Caddick: Big risk to withdraw from a tour


Former England bowler Andy Caddick has warned his countrymen that withdrawing from the tour to Bangladesh could have career repercussions, as he discovered from personal experience after 9/11.

Caddick and fellow bowler Robert Croft opted not to go on the tour to India in 2001, in the wake of the Twin Towers terror attack, and while Caddick played till 2003, Croft was not picked again.

The ECB have said that the players will be allowed to withdraw from the tour to Dhaka next month, but that the tour has been given a green light. Caddick feels that the ECB must uphold their promise of not punishing a player if he chooses not to go.

Caddick said in the Daily Mail: "The players should be told that if they don't want to go that’s fine – it won't affect your standing in the side.

"But it will. There are certain individuals struggling to be in that side, and they'll feel pressure to go.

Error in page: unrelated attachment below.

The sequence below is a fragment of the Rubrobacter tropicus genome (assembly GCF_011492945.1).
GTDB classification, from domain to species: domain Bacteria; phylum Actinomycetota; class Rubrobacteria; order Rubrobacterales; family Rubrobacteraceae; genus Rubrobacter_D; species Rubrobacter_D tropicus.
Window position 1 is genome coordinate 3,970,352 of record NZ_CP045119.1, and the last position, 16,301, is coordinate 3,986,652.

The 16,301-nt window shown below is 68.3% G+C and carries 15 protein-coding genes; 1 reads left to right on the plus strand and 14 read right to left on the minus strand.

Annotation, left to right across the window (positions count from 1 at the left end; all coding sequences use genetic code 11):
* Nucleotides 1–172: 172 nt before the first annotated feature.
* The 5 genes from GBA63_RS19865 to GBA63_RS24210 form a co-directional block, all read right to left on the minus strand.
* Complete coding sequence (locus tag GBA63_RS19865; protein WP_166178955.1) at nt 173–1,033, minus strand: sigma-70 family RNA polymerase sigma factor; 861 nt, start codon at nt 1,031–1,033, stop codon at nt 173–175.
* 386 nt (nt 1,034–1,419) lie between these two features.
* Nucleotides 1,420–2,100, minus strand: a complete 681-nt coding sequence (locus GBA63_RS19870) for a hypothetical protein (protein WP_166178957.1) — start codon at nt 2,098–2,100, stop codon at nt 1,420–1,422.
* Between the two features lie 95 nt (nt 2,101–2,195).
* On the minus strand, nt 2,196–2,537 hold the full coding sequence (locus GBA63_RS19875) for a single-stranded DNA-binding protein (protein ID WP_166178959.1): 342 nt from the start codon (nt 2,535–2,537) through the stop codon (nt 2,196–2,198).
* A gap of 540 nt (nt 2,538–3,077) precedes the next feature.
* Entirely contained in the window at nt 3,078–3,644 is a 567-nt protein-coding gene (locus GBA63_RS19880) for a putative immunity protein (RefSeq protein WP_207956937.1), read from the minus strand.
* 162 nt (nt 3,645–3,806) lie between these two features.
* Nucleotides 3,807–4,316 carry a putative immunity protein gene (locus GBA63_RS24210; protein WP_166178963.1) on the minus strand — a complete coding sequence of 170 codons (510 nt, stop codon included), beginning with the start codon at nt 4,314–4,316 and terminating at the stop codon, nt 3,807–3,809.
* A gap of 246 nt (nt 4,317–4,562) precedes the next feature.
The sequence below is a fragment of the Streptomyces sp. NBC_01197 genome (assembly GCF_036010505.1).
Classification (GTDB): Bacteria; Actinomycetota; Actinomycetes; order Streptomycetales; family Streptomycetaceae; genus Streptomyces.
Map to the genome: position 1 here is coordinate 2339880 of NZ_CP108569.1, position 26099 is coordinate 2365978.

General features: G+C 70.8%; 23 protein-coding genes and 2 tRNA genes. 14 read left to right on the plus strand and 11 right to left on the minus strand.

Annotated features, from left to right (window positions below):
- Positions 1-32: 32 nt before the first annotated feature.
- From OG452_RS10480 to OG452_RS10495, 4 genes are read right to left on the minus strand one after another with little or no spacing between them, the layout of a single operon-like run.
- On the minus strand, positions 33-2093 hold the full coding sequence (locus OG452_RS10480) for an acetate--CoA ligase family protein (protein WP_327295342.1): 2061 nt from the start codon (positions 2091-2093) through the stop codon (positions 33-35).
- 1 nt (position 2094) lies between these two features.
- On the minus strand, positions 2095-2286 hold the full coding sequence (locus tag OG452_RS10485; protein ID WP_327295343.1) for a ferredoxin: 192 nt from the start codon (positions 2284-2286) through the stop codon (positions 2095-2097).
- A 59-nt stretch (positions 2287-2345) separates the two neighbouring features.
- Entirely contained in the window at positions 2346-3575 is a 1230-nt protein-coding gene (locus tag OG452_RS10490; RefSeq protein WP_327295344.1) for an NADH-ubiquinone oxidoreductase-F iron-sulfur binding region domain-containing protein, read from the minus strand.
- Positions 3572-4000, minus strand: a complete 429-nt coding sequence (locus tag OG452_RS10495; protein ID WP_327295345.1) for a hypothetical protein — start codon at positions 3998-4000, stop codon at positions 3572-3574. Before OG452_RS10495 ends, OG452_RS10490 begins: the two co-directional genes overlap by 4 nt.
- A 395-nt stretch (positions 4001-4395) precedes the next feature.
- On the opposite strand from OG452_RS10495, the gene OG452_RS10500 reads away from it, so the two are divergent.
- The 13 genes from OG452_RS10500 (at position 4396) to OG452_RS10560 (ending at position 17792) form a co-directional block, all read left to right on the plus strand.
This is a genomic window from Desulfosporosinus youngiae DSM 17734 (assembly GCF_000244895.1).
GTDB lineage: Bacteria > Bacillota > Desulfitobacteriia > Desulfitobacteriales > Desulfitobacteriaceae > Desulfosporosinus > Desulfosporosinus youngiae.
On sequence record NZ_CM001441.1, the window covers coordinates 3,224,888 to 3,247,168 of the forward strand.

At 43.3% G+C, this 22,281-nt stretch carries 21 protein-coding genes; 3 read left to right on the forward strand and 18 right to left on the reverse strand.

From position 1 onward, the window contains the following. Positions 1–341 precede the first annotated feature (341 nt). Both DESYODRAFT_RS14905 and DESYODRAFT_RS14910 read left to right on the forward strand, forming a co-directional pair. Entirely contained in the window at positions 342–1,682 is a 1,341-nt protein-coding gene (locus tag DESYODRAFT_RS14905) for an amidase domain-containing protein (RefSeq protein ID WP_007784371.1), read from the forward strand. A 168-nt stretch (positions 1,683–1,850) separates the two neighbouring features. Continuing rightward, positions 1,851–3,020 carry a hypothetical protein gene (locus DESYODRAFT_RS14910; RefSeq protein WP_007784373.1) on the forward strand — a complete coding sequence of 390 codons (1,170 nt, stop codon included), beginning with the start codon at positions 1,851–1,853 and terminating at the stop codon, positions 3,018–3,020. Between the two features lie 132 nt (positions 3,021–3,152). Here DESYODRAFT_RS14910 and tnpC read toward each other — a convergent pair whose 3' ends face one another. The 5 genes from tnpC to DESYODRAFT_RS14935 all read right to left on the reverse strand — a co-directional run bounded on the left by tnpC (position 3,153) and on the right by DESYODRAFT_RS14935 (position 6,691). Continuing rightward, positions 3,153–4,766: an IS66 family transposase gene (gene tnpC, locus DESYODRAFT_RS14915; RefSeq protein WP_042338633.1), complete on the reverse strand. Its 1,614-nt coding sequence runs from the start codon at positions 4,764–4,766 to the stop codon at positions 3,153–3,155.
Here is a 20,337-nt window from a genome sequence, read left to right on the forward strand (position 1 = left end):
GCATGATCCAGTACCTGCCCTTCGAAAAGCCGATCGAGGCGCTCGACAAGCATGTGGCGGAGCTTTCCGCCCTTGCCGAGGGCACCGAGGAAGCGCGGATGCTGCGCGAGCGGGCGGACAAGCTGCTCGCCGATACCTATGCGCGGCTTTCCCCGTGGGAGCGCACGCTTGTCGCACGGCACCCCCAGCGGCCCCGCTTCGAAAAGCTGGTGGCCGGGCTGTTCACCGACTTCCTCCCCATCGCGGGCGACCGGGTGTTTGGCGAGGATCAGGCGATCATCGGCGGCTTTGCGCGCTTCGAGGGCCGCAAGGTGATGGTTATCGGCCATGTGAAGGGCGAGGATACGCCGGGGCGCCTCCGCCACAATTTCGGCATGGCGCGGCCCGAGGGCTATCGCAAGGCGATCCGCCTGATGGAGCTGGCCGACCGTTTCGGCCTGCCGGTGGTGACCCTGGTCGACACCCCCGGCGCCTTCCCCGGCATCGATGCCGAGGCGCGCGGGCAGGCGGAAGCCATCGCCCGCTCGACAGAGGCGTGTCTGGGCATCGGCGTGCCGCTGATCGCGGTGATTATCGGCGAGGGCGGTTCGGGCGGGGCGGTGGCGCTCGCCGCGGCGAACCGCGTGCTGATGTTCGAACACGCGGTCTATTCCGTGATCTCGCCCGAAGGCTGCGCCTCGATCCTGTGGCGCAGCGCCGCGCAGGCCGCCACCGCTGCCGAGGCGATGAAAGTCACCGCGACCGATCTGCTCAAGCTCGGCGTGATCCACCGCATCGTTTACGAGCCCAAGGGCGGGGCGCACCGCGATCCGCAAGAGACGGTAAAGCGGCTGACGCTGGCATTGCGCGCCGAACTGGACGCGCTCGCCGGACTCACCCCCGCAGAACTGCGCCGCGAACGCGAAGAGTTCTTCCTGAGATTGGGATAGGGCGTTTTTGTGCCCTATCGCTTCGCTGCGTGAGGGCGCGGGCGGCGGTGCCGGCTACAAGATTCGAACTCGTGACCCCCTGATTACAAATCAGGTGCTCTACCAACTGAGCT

"It’s got to be an individual’s choice whether to go or not. But it depends how the ECB deal with it.

"Back then, there were initially 10 of us who didn't want to go to India, and the ECB said fine. Then it went down to five, a couple of whom were members of staff.

"We'd just had 9/11 and there was a lots of information from channels I was using – I was doing my own investigating and not just relying on the ECB.

"They said they wouldn't name anyone, and the next day we were all named and shamed. I was on page 3 of the News of the World.

"I just hope the ECB don't hang them out to dry like they did with me in 2001."

England's decision to go ahead with the tour contradicts the call made by Australia last year, as they opted to postpone their tour indefinitely after their security team deemed the trip unsafe.